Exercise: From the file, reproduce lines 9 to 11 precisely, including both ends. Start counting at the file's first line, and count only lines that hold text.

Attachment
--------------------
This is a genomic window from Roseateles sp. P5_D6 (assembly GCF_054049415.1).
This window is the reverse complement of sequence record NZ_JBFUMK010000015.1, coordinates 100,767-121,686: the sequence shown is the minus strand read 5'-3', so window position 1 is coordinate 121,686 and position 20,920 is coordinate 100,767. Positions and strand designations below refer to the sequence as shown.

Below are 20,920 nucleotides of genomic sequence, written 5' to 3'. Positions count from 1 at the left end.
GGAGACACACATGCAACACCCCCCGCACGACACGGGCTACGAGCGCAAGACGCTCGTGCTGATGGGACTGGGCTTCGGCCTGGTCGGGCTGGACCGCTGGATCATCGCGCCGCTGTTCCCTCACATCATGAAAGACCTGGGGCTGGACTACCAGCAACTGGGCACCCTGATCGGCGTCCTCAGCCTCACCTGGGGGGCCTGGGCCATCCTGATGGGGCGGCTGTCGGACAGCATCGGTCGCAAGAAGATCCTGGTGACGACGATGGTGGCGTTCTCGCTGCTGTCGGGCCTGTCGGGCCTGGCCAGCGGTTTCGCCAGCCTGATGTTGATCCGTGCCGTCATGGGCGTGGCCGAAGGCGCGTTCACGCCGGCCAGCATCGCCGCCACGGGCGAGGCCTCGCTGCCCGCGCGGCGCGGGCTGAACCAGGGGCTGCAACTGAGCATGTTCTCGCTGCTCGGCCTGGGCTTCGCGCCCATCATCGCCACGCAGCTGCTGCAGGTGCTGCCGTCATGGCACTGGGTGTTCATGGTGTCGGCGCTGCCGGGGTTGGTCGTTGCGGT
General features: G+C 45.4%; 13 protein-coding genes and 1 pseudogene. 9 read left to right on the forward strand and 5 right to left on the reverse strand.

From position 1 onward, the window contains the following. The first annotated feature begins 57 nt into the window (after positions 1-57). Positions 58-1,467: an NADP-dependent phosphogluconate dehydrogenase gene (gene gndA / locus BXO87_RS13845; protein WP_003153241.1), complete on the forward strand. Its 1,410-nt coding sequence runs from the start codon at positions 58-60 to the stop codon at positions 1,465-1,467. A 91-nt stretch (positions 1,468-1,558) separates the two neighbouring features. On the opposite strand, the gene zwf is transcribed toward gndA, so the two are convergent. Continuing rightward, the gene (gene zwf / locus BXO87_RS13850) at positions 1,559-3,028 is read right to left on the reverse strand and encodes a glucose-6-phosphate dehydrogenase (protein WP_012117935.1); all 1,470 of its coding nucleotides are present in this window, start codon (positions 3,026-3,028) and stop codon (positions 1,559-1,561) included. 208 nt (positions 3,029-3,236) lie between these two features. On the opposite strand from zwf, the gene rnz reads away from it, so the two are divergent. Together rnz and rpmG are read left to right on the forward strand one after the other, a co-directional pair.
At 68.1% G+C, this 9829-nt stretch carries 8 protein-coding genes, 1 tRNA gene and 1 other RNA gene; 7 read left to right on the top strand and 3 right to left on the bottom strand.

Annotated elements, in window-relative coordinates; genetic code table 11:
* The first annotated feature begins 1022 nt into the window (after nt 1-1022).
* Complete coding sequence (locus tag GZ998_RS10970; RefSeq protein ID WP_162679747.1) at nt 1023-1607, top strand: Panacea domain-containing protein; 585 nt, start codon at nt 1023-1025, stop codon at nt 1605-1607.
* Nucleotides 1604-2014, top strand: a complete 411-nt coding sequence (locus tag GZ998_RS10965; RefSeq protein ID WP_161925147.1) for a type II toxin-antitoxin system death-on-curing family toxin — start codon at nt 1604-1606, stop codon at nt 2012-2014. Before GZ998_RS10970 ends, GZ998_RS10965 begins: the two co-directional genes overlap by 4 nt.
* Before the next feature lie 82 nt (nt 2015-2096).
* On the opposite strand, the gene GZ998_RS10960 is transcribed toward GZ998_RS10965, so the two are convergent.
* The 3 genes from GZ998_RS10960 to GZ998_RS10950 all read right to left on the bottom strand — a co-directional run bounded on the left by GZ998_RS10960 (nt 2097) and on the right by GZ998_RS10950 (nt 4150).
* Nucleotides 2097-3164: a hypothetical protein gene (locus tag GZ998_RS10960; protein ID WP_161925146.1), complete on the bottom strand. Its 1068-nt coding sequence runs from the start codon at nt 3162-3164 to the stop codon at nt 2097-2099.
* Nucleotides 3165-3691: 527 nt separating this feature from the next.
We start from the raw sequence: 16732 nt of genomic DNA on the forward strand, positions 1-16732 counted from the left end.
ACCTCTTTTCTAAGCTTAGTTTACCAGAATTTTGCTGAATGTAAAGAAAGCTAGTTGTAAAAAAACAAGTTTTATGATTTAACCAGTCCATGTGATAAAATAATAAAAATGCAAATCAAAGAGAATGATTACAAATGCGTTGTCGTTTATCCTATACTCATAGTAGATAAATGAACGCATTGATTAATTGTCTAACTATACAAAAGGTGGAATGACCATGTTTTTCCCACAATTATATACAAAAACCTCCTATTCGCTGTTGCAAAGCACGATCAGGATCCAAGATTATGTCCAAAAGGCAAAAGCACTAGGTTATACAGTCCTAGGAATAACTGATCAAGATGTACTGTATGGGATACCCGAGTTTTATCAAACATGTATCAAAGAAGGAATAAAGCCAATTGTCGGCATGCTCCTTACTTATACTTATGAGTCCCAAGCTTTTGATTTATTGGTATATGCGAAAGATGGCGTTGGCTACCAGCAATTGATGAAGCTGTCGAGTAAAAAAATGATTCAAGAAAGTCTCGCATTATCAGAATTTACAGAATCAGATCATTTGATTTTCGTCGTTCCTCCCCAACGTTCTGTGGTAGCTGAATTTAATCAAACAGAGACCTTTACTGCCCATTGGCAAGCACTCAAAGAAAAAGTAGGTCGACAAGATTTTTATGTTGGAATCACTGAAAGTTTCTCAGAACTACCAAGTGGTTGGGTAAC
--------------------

* The first annotated feature begins 1022 nt into the window (after nt 1-1022).
* Complete coding sequence (locus tag GZ998_RS10970; RefSeq protein ID WP_162679747.1) at nt 1023-1607, top strand: Panacea domain-containing protein; 585 nt, start codon at nt 1023-1025, stop codon at nt 1605-1607.
* Nucleotides 1604-2014, top strand: a complete 411-nt coding sequence (locus tag GZ998_RS10965; RefSeq protein ID WP_161925147.1) for a type II toxin-antitoxin system death-on-curing family toxin — start codon at nt 1604-1606, stop codon at nt 2012-2014. Before GZ998_RS10970 ends, GZ998_RS10965 begins: the two co-directional genes overlap by 4 nt.